Taxes & Working From Home A Few Things to Know

Taxes & Working From Home

As we all know - and are probably sick of hearing at this point - the past year has been a time like no other.  Many of us who regularly work in offices have been working from home, many for the first time. Does that qualify us for the same office-in-home deductions that many self-employed and freelance workers take annually on their tax returns?  The short answer is probably not - but it’s tricky.

What You Need to Know


If you're on a W-2, your status hasn’t changed. But, “If you are a Schedule C filer or self-employed, you can deduct expenses - as long as your home office is your principal place of business, and your principal place to meet clients and customers in the normal course of that business,” says Avi Zanjirian, a partner at Czarnowski & Beer, an accounting firm based in New York City. “There is also a safe harbor deduction you can take for up to 300 square feet for $5/square foot.” That deduction was designed for the self-employed, and was in effect long before the pandemic. 

Great, but what about those of us now working from our dining room tables - or worse, that card table we use for the kid’s table at Thanksgiving? We have many additional expenses now: added electricity charges, perhaps additional phone usage charges. The supply closet isn’t a short walk away on the way to the water cooler or the coffee machine; we’ve had to purchase pads, pens, and even printer ink and paper.  

According to Zanjirian, “Any employee forced to work from home because of the pandemic has some options to cover their expenses. They can get some help relative to taxes on the federal level. They should set up an ‘accountable plan’ with their employer. Simply stated, this plan shows that if reimbursement payments to business owners and their employees are properly claimed and documented, they are not taxable to the recipient.” In other words, this provision removes any reimbursements received by the employee from the employer, meaning these monies will not be treated as taxable income. For this to be invoked legally, “Three standards are to be met,” Zanjirian continues. “First, expenses must have a business connection. Second, they must be substantiated within a reasonable 30-day window. And lastly, the employee must return any money not spent to the employer.”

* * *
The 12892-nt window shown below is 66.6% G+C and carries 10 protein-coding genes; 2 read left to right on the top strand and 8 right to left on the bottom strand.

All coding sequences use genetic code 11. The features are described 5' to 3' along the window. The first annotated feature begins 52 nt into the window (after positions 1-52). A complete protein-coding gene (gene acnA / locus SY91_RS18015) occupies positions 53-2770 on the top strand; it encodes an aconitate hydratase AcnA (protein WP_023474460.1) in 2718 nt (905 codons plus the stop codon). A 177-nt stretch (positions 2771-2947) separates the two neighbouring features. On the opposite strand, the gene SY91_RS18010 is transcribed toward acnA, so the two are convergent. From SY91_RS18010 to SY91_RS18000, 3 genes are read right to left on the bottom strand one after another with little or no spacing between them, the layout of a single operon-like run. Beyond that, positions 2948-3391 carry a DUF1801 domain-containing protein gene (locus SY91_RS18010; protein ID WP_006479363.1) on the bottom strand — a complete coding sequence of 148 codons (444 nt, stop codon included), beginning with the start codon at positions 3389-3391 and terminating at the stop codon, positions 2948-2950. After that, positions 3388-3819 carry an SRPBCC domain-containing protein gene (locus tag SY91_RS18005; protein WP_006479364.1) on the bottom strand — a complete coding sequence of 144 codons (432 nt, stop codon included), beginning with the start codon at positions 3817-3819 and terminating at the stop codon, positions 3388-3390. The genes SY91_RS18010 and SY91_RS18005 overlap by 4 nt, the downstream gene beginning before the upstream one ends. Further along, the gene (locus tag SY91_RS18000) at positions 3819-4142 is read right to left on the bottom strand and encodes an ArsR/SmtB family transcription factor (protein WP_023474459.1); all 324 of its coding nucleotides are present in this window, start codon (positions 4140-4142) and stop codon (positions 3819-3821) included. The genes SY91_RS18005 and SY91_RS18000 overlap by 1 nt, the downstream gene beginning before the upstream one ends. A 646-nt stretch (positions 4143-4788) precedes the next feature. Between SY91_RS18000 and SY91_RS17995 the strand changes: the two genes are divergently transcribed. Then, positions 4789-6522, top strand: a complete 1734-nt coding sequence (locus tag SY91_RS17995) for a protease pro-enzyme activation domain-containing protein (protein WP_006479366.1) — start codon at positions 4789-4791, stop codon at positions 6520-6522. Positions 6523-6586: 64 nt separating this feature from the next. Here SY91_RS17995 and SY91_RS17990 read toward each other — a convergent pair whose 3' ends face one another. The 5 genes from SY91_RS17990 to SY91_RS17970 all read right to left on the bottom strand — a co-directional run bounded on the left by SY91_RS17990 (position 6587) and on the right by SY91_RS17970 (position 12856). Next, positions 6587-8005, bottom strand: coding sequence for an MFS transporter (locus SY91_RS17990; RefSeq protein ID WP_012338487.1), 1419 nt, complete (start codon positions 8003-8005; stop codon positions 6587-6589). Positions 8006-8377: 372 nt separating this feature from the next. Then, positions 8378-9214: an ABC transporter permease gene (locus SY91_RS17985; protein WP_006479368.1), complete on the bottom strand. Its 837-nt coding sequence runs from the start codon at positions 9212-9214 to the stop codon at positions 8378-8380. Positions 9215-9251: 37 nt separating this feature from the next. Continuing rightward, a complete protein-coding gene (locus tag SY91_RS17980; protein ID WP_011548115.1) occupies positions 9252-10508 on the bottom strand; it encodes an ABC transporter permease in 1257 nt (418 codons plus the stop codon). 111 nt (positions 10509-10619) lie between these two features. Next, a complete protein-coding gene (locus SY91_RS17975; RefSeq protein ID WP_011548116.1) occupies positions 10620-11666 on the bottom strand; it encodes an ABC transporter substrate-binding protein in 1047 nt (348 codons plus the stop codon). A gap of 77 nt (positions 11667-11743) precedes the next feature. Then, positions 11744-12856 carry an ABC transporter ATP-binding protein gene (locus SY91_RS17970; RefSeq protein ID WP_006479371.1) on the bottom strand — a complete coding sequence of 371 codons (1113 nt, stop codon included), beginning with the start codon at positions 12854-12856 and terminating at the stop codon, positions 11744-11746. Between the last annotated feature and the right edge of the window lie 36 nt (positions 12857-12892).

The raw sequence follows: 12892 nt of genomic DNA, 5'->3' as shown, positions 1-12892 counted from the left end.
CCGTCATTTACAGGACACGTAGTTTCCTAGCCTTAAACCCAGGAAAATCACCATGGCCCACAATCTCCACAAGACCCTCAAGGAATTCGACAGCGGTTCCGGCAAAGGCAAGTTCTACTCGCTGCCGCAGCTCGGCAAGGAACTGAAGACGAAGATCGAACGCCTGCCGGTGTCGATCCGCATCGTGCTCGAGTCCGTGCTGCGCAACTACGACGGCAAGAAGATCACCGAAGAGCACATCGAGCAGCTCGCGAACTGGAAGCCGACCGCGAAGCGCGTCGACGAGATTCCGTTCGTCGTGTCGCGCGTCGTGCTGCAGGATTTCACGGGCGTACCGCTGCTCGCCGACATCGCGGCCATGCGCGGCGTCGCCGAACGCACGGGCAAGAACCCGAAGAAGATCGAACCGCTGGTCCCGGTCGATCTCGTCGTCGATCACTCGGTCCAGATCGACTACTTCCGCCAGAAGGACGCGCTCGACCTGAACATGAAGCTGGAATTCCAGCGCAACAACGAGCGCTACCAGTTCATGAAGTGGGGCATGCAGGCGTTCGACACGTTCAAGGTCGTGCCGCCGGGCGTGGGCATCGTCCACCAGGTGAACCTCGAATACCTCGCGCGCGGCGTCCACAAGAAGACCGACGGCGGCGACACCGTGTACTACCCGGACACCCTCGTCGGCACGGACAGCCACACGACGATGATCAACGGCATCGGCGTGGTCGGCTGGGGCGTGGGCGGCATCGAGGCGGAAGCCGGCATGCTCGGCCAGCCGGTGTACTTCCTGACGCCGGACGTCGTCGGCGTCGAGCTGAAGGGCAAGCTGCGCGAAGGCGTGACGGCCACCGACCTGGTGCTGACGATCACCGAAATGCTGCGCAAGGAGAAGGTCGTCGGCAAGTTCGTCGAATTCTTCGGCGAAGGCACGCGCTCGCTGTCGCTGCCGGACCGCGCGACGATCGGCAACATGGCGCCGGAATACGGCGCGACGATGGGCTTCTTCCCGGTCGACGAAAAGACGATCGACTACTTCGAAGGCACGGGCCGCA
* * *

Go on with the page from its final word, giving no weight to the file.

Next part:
2020 was a tough year for everyone - let’s not to make 2021 even worse by misunderstanding or misapplying tax rules. If your ‘work related expenses’ have increased, as those of many have, work with your employer to receive compensation or reimbursement in an appropriate manner, in full accordance with IRS regulations. 

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